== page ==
Guest-edited by Professor Meredith Jones, Brunel University London, and Dr Marija Geiger Zeman, Ivo Pilar Institute of Social Sciences
Paper proposals are to be sent to [log in to unmask]
Since the 1980s, research into the body has moved it from the position of ‘an absent presence’ (Shilling 1993) to an important and stimulating topic for the social sciences and humanities (Shilling 2005). However,
we have not paid sufficient theoretical or ethnographical attention to genitals, despite their social and cultural importance. Genitals have multifarious meanings, ideologies, connotations, inscriptions, norms, practices, technologies, imaginaries, feelings,
experiences and representations (Blackman 2008).
These body parts are anatomical and biological but can also be (like age) a ‘social organizing principle’, based on which individuals build their identities and gain/lose power (Calasanti and Slevin 2006). In
the gender binary paradigm genitals are understood as male or female, aligning with corresponding gender identity. Mainstream cultures still insist on the idea of the connection of genitalia and gender (Jones and Callahan 2022). At birth gender is assigned
based on genitals, beginning a lifelong process of binary gender differentiation (Wade and Marx Ferree 2015). Transgender, intersex and non-binary people are leading the way in questioning the gender binary system: demonstrating, advocating and indeed embodying
fresh understandings of relations between genitalia and gender that are far more complex than simple binaries.
Historically, apart from their social importance, genitals have prominent mythological, religious, ethical and cultural meanings, from worship to ridicule, from pride to shame, from public display to concealment,
and from unrestrained expression to discipline. They are often positioned in terms of dualisms: femininities/masculinities, youth/old age, beauty/ugliness, pleasure/pain, hatred/love, disability/capacity, intimacy/violation, private/public, etc. They are ordinary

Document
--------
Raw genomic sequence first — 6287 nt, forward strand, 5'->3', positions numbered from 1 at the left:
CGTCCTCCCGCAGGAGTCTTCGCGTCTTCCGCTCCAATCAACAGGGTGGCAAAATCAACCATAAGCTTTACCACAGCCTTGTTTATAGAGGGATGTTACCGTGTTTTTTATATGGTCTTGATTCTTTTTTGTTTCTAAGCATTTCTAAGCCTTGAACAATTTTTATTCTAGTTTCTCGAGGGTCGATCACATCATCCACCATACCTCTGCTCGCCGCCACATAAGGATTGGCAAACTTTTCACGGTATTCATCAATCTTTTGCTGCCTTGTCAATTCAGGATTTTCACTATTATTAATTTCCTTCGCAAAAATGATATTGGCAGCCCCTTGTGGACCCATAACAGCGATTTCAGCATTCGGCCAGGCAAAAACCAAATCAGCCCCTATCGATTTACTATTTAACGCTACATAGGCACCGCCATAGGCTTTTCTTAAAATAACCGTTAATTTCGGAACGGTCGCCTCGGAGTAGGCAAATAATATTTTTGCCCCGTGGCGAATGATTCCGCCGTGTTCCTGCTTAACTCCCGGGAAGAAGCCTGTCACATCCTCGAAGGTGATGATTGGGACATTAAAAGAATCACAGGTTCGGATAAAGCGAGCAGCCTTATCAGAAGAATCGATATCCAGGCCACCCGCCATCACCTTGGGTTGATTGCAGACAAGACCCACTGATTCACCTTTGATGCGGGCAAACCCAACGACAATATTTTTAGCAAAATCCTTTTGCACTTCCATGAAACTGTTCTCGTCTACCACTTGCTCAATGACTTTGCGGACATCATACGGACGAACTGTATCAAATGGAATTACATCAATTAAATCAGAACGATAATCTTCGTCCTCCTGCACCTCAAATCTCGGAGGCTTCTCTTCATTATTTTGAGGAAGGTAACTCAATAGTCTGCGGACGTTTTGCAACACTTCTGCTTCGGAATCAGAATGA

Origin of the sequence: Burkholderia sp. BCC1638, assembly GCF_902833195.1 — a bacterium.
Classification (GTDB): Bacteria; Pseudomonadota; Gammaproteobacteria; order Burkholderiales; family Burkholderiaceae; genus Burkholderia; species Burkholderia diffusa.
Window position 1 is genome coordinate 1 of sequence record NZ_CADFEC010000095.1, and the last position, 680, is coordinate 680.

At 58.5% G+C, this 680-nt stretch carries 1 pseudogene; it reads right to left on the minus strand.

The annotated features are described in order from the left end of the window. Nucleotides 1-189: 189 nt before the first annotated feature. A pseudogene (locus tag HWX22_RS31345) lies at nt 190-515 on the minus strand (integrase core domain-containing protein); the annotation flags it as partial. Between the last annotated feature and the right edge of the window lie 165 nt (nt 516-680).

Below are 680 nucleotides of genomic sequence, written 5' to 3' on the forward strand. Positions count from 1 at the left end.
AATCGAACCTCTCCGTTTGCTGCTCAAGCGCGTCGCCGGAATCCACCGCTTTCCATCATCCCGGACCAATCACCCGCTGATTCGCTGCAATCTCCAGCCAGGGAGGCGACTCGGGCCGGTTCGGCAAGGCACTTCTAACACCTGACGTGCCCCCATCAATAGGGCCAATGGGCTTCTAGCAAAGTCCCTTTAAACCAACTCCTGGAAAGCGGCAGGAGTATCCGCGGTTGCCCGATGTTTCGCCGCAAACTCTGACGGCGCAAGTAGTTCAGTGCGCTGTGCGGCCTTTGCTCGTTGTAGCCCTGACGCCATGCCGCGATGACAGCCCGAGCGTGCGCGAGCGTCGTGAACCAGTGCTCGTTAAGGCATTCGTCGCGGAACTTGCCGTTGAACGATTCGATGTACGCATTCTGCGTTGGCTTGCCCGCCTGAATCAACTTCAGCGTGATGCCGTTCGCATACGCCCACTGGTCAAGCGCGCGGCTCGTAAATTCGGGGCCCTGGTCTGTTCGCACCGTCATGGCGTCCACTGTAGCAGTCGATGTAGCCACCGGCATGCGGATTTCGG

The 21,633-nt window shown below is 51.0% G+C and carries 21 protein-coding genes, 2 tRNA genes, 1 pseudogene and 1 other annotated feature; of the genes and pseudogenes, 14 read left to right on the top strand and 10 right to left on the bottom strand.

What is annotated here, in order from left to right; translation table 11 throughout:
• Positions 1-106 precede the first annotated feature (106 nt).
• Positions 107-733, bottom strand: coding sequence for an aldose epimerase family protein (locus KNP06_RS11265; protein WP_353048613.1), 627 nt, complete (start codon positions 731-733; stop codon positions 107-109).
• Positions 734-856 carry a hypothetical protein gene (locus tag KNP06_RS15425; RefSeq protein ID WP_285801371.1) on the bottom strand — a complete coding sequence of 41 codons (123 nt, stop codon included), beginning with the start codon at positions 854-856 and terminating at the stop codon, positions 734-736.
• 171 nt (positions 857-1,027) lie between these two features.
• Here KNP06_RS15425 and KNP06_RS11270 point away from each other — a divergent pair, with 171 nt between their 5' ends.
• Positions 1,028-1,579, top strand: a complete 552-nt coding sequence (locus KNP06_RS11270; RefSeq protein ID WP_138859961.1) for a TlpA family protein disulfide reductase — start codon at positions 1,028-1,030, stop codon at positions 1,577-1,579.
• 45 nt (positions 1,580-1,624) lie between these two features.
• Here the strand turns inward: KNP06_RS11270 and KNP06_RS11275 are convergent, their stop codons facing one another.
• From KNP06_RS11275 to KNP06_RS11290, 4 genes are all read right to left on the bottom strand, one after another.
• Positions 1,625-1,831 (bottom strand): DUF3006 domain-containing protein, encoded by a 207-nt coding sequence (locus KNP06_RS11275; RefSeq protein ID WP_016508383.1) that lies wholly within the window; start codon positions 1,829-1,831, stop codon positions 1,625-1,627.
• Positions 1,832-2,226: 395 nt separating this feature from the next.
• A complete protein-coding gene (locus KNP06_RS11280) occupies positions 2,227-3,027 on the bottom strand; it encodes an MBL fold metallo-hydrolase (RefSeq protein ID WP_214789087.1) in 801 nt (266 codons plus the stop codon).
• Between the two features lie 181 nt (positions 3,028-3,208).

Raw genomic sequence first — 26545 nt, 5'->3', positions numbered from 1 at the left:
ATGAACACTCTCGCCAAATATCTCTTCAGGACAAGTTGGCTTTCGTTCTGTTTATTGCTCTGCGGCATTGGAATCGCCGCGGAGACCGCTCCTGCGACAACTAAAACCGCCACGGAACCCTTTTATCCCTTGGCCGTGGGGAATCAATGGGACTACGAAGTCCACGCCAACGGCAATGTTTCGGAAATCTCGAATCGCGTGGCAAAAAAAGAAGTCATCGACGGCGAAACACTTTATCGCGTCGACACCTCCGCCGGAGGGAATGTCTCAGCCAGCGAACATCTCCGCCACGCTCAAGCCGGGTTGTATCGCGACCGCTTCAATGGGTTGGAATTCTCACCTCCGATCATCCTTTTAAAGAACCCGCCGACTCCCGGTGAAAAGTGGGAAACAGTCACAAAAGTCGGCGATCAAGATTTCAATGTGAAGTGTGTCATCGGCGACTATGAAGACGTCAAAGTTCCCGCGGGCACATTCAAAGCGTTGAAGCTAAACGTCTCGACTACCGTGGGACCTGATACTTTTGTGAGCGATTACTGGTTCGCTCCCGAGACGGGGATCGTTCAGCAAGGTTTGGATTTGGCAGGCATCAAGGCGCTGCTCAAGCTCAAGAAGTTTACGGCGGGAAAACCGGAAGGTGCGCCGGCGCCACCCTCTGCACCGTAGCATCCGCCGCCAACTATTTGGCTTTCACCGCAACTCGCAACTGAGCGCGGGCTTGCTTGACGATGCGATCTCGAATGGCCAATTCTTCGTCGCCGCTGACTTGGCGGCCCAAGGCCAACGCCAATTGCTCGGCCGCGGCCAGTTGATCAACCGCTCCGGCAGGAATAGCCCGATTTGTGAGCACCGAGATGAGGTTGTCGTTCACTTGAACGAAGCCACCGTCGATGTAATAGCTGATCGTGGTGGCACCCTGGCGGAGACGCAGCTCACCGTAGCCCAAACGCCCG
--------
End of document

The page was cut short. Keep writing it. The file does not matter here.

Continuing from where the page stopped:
and ubiquitous but also controversial, and fraught with anxiety.
This Special Issue will examine how culture and media intersect with, consider, or work through genital transformations. We seek contributions that consider how genital transformations are represented visually
and textually – in film, television, social media, gaming, print, etc., and for what cultural reasons? We seek papers that address transformations of genitals that may be metaphoric, mythical, representational, surgical, phenomenological, etc. Intersectional,
feminist and interdisciplinary approaches are encouraged, and Global South stories are particularly welcome.
Research into social and cultural meanings as well as media representations of genitalia (male, female, intersex) is still considered a provocative but at the same time an extremely potent interdisciplinary field
that enables the establishment/expansion/strengthening of a platform for dialogues and cooperation between different disciplines and perspectives – body studies, media studies, gender studies, women’s studies, men’s studies, LGBTQ studies, cultural studies,
fashion studies, sociology, a number of sociological sub-disciplines (sociology of gender, sociology of the body, sociology of the media, etc.), and feminism, etc. Precisely because of the emphasised interdisciplinarity, academics from different disciplinary/professional
backgrounds are invited to participate in the realization of the topics.
Abstracts (500 words) should be sent to [log in to unmask]
by Monday 17 November 2022
Notifications of acceptance will be sent by Monday 24 November 2022
Full papers due for peer review by Monday 30 January 2023
Approximate date of the final manuscript delivery 30 April 2023